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Languages reports

History, scale of operation, support base, nature of the student group, rationale, teacher profile – these are fundamentals in which there are many marked differences across the four languages.

In 2009, the Australian Government commissioned the Asia Education Foundation to research and produce detailed reports outlining the current situation in Australian schools with relation to three of the languages targeted by the National Asian Languages and Studies in Schools Program – IndonesianJapanese and KoreanChinese had already been the subject of such a study in 2008 by the Melbourne Graduate School of Education and Melbourne Confucius Institute.

Summary and overview

The Current State of Asian Language Education Summary (PDF, 201 KB) provides a snapshot of the key issues and recommendations tabled in each report.

Current state of Chinese, Indonesian, Japanese and Korean Language Education in Australian Schools

The overview (PDF, 1.3 MB) provides:

  • access to key elements of the findings of the four reports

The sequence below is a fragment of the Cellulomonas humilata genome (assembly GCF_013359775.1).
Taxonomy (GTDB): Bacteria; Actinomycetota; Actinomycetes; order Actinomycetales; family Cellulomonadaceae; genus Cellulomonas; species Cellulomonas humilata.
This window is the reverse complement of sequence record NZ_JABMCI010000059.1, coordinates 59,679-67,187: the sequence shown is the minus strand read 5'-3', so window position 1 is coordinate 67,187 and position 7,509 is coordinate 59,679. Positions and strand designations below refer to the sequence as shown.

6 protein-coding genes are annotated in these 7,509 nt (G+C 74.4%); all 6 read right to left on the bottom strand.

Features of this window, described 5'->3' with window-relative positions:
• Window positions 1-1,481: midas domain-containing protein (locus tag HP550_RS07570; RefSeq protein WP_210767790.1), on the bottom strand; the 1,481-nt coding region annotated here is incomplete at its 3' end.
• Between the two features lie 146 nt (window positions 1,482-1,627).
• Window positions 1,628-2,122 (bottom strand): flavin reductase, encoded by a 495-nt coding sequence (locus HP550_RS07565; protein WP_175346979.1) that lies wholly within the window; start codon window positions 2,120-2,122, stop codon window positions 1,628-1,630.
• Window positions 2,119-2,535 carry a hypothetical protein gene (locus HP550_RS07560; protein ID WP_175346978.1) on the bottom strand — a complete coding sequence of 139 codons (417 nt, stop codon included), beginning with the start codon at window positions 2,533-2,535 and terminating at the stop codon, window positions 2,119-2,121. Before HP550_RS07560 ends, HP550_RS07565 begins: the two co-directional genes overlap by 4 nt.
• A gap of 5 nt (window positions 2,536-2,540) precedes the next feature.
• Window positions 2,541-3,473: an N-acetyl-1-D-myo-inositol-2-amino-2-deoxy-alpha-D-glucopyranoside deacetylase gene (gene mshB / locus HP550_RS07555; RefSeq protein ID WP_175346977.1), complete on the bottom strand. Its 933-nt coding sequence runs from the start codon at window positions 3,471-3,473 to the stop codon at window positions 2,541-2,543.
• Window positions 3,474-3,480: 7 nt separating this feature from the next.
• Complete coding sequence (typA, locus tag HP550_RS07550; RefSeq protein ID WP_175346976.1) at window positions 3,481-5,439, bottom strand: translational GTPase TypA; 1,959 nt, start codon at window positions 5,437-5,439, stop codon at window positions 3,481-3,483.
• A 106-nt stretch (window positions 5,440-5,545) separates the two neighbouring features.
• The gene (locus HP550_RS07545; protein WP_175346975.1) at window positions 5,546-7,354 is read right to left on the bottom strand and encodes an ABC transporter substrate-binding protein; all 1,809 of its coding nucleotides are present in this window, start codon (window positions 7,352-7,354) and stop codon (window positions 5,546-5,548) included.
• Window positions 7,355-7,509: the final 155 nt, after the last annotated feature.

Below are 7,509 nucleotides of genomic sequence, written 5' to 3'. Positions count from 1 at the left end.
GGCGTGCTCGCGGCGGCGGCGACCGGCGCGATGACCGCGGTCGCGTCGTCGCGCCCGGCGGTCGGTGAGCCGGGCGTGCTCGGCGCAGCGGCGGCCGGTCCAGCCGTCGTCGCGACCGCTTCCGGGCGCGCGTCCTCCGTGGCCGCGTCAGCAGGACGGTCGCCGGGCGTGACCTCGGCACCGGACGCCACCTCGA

• an overview of the issues they raise
  • suggested responses to those issues to guide and direct thinking about appropriate action by education systems and schools.


Full reports

Chinese Cover


The Current State of Chinese Language Education in Australian Schools (PDF3.6 MB)

How best attract those learning Chinese as a second language, who cannot compete at senior secondary levels with native speakers?

Indonesian Cover


The Current State of Indonesian Language Education in Australian Schools (PDF1.9 MB)

How can Indonesian, now an 'at risk' language in Australian schools without a significant advocacy group, arrest a steep decline?

Japanese Language Education in Australian Schools cover


The Current State of Japanese Language Education in Australian Schools (PDF1.2 MB)

How does a 'big' language capitalise on its strengths while addressing issues which have led to its decline?

Korean Cover


The Current State of Korean Language Education in Australian Schools (PDF2.3 MB)

With just 69 Korean teachers across Australia, what conditions will allow a 'small' language to grow?


All four reports provide detailed insight into the situation of their topic language and are an invaluable resource to inform the future of Asian languages in Australian schools. The reports draw attention to the fact that, while at a broad strategic level the four languages have similar (but not the same) issues and requirements, their situations are very different.

Academic experts in each language area developed the reports:

  • Chinese – Dr Jane Orton, University of Melbourne
  • Indonesian – Michelle Kohler (University of South Australia) and Dr Phillip Mahnken (University of Sunshine Coast)
  • Japanese – Anne de Kretser and Dr Robyn Spence-Brown (Monash University)
  • Korean – Dr Seong-Chul Shin (University of New South Wales).

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